By: Spencer Israel
The second quarter earnings season is just about in the books. With nearly 95% of the S&P 500 having reported for the quarter, here’s a breakdown of the biggest takeaways we learned.
Tariffs Were A Theme
A year ago, a CB Insights analysis pointed out that discussions of tariffs on earnings calls had never been higher. But mentions of the word had fallen off dramatically in the succeeding three quarters.
That trend reversed itself this time around. According to Factset, there was a more than 40% quarter-over-quarter increase in S&P 500 companies citing tariffs on their earnings calls in the second quarter, with 124 companies commenting on the effects of the trade war compared with 88 last quarter.
Perhaps unsurprisingly, the biggest change came from companies in IT, as the blacklisting of Chinese telecom Huawei caused major turmoil in the sector.
Earnings Beat Estimates More Often Than Revenue
This has been a common theme in recent years, as either the analysts are too bearish on earnings per share or companies genuinely exceed EPS expectations more consistently (or likely, some combination of the two).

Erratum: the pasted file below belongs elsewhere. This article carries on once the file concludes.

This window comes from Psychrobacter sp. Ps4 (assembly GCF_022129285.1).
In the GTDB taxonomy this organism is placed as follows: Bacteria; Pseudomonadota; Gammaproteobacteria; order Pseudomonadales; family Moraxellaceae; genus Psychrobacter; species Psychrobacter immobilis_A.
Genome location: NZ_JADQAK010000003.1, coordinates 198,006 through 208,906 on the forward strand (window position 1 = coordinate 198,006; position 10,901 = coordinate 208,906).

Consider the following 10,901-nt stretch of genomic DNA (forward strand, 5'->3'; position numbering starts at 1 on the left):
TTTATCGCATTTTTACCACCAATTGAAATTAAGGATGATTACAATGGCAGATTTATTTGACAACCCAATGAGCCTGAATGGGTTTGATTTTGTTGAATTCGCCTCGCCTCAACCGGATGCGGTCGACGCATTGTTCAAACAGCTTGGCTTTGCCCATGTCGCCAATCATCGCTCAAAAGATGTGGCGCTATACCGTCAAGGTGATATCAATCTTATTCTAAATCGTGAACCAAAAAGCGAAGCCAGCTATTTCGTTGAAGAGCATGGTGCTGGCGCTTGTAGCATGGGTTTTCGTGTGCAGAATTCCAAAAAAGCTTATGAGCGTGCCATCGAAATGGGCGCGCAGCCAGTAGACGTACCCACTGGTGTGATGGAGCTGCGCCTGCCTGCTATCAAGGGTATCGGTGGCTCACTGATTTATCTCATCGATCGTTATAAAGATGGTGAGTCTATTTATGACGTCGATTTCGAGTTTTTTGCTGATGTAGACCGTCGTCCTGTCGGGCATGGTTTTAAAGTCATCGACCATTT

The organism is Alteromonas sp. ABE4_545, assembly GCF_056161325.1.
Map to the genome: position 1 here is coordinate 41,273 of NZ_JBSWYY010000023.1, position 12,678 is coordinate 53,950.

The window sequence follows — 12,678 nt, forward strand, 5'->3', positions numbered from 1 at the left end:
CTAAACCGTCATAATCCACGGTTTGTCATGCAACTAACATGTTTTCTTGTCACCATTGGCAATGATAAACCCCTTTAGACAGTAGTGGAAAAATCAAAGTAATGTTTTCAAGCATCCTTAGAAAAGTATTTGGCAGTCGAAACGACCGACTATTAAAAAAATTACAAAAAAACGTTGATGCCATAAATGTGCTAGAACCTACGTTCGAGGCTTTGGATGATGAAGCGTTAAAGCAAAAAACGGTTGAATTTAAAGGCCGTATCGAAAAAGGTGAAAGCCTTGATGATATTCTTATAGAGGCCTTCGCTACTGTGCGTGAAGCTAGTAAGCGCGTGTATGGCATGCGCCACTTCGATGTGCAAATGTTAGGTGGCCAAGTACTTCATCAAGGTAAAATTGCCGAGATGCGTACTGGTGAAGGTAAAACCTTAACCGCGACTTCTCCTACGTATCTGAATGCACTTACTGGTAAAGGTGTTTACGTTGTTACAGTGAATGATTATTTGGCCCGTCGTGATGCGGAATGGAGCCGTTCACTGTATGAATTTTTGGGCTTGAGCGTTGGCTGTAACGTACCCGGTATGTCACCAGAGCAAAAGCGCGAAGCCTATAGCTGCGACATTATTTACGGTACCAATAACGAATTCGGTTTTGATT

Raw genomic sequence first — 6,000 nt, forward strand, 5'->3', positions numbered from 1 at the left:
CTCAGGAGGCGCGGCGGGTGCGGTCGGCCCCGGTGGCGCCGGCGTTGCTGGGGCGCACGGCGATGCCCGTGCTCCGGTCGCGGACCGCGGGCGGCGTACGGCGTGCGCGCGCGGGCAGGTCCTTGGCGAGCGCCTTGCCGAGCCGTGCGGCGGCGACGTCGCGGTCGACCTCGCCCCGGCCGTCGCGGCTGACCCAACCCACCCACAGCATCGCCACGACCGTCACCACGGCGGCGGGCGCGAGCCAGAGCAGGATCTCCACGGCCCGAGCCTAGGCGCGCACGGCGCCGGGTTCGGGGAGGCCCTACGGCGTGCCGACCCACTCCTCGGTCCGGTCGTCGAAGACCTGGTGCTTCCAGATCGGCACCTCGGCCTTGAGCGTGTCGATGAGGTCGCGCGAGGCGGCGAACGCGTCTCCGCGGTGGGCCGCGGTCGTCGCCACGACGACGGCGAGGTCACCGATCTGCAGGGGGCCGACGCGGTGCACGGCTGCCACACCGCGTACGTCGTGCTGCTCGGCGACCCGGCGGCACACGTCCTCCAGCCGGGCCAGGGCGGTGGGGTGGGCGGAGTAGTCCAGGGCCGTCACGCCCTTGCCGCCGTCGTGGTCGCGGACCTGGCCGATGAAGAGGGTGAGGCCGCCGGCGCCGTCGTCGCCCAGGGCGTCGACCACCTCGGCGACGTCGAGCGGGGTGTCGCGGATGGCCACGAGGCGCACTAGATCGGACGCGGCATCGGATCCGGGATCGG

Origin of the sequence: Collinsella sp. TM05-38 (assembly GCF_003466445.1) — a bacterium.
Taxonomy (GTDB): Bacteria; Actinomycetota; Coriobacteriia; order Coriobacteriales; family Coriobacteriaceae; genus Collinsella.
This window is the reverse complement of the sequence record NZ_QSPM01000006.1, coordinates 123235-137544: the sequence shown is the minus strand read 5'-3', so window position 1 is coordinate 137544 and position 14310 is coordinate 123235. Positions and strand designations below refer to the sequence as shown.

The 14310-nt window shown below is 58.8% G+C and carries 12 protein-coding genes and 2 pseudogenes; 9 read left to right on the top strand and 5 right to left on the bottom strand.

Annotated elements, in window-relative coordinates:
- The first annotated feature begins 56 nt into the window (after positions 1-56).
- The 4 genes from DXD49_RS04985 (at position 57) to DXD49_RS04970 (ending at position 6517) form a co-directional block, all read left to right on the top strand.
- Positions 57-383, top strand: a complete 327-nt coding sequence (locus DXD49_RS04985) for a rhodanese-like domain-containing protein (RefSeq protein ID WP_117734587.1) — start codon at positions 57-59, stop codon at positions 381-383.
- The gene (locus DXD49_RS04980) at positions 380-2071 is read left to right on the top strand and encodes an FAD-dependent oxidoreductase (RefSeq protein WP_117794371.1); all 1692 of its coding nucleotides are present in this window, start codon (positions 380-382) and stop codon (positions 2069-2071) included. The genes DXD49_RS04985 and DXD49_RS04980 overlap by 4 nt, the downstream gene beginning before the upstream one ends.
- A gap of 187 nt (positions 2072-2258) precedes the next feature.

According to Refinitiv, 73% of S&P 500 companies reported earnings per share (EPS) above analyst expectations for the quarter, while only 56% of companies reported revenue above expectations.
Leading the way was healthcare, with 95% of the companies to have reported for the quarter exceeding EPS estimates. On the other side of the coin, utilities stocks missed EPS estimates more than any other sector, with 53% of companies reporting EPS below the consensus estimate.
Companies Are Bearish Looking Ahead
Not all companies issue forward-looking guidance, but those who did were generally bearish.
Of the 82 companies in the S&P 500 who did give EPS guidance for either the upcoming quarter or full year, 61 announced negative expectations while 21 gave positive a positive estimate. This is a far worse ratio of bad announcements to good, according to Refinitiv.
Communications Services Has The Highest Earnings Growth Rate; Materials Has The Lowest
Overall, seven of the 11 S&P sectors expected to have a higher year-over-year earnings growth rate. Communication services led the way, with 17% of companies in the sector expecting to see higher earnings than the same period in 2018. Specifically, 69% of interactive media & services companies, which includes Twitter ($TWTR) and Pinterest ($PINS), expect higher earnings.
Materials has the lowest earnings growth rate of any sector, with 12% of companies expecting negative earnings growth in 2019. This is largely due to precious metals companies like copper and gold miners.
The author has no positions in any of the stocks mentioned.
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